Comparison between Charlie Chaplin's "The Kid" and Rowan Atkinson's "Mr. Bean - The Ultimate Disaster Movie"

1457 Words Mar 17th, 2004 6 Pages
Name: Toh Lai Hee

Class: IA04B (Interactive Art)

Lecturer: Lydia

Subject: Art History

The most apparent similarity between these two films is that both films revolve around the daily lives of the main characters.

The main characters, Charlie and Mr. bean, in The Kid and Mr. Bean - The Ultimate Disaster Movie respectively, both have child-like qualities, and the tendency to be rather mischievous. Mr. Bean is naive and self-centered, sometimes to the extent of becoming somewhat mean. Despite his considerable age, he still sleeps cuddled up with his teddy bear. Nothing is sacred to him, and he plays his games with an earnest sheepishness. His childish directness and honesty, while offensive at times, are his sharpest weapons. The little
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Bean himself, in a typically 'English' environment, then later putting him in an 'international' environment. Being release in 1997 it is a light-hearted satire of how the more conservative English society reacts to and attempt to adapt to rapidly changing international standards and the shifts in power.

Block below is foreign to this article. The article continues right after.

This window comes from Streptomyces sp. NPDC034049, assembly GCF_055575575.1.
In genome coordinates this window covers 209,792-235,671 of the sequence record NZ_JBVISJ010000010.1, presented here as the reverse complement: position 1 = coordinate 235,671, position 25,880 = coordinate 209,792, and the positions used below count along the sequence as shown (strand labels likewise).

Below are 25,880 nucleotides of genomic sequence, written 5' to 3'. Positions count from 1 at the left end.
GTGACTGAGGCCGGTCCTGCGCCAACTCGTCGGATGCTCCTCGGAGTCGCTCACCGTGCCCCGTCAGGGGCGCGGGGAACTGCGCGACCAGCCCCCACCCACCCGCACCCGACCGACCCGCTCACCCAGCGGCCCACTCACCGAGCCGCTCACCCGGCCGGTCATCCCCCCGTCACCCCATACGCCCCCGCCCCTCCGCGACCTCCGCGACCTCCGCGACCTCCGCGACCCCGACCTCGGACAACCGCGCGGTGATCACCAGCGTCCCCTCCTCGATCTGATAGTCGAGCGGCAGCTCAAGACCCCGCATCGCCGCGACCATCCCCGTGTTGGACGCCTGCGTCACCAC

The main difference of these two movies is that The Kid aims to bring some cheer to its audiences' hearts by showing how joy can still be found in the gloomiest conditions (as depicted in the daily lives of Charlie and the child he has adopted) and also to reflect the state of the society while Mr. Bean - The Ultimate Disaster Movie seeks to bring some comic relief into the highly stressful lifestyle of the modern-day individual, by actually letting them laugh at a highly exaggerated, and therefore comic, version of 'themselves'.

As mentioned earlier, the era in which Charlie Chaplin's The Kid was made did not allow for colour or sound to be incorporated into its production. Being disadvantaged in this area, the actors in the film had to make up for it by emphasizing on facial expressions and body movements, in order to express thoughts and emotions, and also to portray certain unique mannerisms and character traits of the various characters in the story. Modern-day audiences who are unaccustomed to this form of acting might feel uncomfortable viewing films from the silent era, because the actors may seem to them, to be over-acting to an outrageous
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